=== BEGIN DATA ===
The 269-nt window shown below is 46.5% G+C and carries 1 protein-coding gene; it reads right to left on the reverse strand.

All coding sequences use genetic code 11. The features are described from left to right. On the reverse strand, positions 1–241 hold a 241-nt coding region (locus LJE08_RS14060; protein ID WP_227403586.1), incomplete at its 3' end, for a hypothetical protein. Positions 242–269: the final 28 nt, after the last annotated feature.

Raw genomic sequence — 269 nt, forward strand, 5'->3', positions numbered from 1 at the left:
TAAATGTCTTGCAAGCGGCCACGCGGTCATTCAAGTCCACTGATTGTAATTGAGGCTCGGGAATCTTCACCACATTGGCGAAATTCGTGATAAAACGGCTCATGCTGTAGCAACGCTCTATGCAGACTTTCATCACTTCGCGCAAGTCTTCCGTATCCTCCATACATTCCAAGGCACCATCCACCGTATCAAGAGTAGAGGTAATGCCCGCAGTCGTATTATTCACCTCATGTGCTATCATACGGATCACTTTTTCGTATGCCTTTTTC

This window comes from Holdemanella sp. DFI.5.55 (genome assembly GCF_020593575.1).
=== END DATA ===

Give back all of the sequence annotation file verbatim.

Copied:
The 269-nt window shown below is 46.5% G+C and carries 1 protein-coding gene; it reads right to left on the reverse strand.

All coding sequences use genetic code 11. The features are described from left to right. On the reverse strand, positions 1–241 hold a 241-nt coding region (locus LJE08_RS14060; protein ID WP_227403586.1), incomplete at its 3' end, for a hypothetical protein. Positions 242–269: the final 28 nt, after the last annotated feature.

Raw genomic sequence — 269 nt, forward strand, 5'->3', positions numbered from 1 at the left:
TAAATGTCTTGCAAGCGGCCACGCGGTCATTCAAGTCCACTGATTGTAATTGAGGCTCGGGAATCTTCACCACATTGGCGAAATTCGTGATAAAACGGCTCATGCTGTAGCAACGCTCTATGCAGACTTTCATCACTTCGCGCAAGTCTTCCGTATCCTCCATACATTCCAAGGCACCATCCACCGTATCAAGAGTAGAGGTAATGCCCGCAGTCGTATTATTCACCTCATGTGCTATCATACGGATCACTTTTTCGTATGCCTTTTTC

This window comes from Holdemanella sp. DFI.5.55 (genome assembly GCF_020593575.1).